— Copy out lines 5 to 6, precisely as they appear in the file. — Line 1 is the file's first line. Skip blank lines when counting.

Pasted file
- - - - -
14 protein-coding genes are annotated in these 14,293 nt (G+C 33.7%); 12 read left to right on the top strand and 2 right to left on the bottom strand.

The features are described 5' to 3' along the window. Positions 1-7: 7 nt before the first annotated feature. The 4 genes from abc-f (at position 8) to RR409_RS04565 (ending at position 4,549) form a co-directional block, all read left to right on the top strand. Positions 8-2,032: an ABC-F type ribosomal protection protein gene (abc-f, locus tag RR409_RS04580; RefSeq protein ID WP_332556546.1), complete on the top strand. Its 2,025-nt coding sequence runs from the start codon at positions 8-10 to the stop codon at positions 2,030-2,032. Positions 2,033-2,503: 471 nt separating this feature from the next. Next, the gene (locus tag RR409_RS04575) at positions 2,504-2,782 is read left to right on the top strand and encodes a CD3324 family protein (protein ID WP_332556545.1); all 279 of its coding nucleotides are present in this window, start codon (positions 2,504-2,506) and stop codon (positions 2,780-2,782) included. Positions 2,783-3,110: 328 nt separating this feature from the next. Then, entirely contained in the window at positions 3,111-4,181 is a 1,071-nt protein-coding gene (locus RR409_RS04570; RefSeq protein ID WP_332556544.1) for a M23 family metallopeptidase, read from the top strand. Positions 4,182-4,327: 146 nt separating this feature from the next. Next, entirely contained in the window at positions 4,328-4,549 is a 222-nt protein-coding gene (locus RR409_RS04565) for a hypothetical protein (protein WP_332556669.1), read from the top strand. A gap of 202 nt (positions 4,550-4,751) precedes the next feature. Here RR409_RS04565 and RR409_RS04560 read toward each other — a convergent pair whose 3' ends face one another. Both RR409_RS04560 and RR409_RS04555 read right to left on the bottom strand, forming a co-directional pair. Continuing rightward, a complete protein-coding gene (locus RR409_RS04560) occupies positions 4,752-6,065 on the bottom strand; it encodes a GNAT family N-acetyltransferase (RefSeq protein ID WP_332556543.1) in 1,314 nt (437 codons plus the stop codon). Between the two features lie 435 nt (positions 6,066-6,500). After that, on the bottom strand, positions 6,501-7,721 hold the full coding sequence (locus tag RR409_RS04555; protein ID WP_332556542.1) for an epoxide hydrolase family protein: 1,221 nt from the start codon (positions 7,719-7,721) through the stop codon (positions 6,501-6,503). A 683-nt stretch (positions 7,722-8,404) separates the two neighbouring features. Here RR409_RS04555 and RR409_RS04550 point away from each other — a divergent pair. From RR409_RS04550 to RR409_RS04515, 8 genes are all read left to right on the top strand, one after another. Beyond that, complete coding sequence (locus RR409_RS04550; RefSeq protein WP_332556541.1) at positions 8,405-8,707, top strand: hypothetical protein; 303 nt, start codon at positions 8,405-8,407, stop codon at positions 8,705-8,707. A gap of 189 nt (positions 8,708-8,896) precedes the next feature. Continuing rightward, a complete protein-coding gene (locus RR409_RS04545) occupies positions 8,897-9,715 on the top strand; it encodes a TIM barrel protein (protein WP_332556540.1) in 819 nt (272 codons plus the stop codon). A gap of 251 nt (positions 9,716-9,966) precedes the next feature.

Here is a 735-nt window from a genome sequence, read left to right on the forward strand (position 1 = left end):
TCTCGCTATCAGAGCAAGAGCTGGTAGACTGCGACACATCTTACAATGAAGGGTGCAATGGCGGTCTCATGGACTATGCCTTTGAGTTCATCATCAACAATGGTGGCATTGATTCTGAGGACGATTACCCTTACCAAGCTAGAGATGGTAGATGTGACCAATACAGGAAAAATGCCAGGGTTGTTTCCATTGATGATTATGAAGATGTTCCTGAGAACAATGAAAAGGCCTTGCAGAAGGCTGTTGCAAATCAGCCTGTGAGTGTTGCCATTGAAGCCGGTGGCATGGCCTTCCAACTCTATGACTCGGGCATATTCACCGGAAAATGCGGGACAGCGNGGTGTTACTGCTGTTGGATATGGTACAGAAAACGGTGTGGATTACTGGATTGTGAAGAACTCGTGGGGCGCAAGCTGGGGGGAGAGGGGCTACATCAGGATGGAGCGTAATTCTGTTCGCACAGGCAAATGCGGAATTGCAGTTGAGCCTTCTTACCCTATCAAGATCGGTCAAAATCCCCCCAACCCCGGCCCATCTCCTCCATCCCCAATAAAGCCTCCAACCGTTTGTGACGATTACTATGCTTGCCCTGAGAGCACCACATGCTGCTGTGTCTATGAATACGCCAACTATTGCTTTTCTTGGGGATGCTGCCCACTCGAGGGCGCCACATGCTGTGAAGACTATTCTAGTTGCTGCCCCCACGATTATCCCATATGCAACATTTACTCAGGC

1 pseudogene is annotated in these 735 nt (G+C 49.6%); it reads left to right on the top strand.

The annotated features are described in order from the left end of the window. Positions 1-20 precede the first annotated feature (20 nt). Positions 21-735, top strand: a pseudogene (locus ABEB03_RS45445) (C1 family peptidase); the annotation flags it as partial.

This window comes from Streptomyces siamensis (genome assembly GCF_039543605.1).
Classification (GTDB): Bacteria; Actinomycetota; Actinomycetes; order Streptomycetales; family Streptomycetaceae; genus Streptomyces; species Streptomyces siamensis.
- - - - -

1 pseudogene is annotated in these 735 nt (G+C 49.6%); it reads left to right on the top strand.

The annotated features are described in order from the left end of the window. Positions 1-20 precede the first annotated feature (20 nt). Positions 21-735, top strand: a pseudogene (locus ABEB03_RS45445) (C1 family peptidase); the annotation flags it as partial.